Ray Wylie Hubbard: “Mother Blues”

Next weekend marks Ray Wylie Hubbard‘s fourth year hosting a big ol’ shindig called the Grit-n-Groove Fest. This year’s fest–which’ll be happenin’ at the White Water Amphitheater in New Braunfels–features sets by rootsy acts like Hayes Carll, Sons of Fathers, The Trishas, and, of course, the man himself.

Even though he was born in Oklahoma (his family moved to Oak Cliff, south of Dallas, in the mid-50s), and wrote one of his best-known songs (“Up Against the Wall, Redneck Mother”–made famous by Jerry Jeff Walker) whilst living in New Mexico, Hubbard casts a very long shadow in Texas. He came of musical age in the late 60s and early 70s, a time when Texas music–whatever you want to call it progressive country, outlaw country–was in renaissance. From his 1978 debut Off the Wall (although you could call his 1975 record with backing band The Cowboy Twinkies his debut) to last year’s excellent, down-and-dirty disc The Grifter’s Hymnal to his current side-gig as radio host, Hubbard remains one of modern Texan music’s godfathers.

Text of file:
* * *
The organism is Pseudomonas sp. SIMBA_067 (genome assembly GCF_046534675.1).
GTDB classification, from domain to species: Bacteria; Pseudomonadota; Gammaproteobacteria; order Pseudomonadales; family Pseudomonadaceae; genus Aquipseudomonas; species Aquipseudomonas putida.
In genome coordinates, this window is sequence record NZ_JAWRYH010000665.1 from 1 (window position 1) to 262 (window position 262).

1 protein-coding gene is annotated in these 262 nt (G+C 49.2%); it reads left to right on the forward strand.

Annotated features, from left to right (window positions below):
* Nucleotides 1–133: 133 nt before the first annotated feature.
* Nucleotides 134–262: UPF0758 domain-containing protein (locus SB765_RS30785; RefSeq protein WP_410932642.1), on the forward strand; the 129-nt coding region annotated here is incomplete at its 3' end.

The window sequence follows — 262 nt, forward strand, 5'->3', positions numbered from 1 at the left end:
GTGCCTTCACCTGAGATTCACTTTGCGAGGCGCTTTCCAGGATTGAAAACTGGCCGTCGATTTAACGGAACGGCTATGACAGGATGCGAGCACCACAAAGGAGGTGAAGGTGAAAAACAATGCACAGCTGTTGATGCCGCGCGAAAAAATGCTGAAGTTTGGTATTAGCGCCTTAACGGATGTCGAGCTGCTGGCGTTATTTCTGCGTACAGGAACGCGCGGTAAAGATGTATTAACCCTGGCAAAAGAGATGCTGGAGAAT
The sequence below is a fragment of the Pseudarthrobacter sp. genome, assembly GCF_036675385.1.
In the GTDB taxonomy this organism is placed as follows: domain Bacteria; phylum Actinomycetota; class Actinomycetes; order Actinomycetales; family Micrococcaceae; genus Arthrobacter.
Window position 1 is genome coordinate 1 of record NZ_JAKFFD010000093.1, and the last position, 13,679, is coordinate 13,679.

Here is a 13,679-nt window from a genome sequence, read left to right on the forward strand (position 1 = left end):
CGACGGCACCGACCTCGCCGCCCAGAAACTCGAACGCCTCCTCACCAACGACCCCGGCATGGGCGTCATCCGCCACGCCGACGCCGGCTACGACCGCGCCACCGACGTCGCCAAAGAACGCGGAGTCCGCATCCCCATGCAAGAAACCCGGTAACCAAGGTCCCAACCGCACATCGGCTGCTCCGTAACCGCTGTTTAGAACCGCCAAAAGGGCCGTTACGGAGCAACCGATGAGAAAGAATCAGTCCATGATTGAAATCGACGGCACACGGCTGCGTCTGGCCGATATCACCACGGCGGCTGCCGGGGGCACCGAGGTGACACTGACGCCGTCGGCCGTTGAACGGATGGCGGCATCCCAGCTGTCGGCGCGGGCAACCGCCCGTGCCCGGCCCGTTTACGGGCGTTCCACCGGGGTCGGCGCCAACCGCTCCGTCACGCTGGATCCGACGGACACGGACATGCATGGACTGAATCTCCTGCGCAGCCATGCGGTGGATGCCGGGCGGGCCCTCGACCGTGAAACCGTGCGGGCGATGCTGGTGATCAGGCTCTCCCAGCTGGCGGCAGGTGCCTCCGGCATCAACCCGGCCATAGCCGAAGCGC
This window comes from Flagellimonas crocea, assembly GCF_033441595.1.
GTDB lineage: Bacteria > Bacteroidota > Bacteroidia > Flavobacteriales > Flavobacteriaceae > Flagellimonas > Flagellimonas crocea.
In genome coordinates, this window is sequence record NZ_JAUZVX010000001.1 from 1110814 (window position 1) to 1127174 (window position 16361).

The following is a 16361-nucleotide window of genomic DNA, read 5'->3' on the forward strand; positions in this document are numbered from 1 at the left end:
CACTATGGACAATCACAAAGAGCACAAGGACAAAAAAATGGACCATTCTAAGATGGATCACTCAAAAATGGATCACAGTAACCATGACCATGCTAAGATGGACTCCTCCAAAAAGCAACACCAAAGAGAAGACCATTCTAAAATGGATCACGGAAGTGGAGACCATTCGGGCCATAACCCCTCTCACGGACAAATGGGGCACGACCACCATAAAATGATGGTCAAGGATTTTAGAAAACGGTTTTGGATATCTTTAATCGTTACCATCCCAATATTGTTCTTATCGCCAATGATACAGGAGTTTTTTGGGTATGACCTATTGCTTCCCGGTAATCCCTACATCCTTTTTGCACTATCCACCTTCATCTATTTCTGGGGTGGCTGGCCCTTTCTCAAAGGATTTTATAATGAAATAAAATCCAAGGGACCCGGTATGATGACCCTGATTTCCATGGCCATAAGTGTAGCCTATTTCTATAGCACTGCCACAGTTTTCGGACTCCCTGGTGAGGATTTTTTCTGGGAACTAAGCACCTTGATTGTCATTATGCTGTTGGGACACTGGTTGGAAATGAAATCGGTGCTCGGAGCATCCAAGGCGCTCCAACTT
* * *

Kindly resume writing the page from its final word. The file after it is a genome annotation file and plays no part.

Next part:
Hubbard recently stopped by the studio for a chat with our own David Brown, but we couldn’t let him leave without a song. Hubbard, alone with his acoustic, performed “Mother Blues” from The Grifter’s Hymnal. Over tasty pickin’, Hubbard weaves a classic young man’s tale–the pursuit of guitars and girls (in this case, a Gold Top Les Paul and an–erm–shall we say, “entertainer,” girlfriend). It’s got grit, and plenty of groove.

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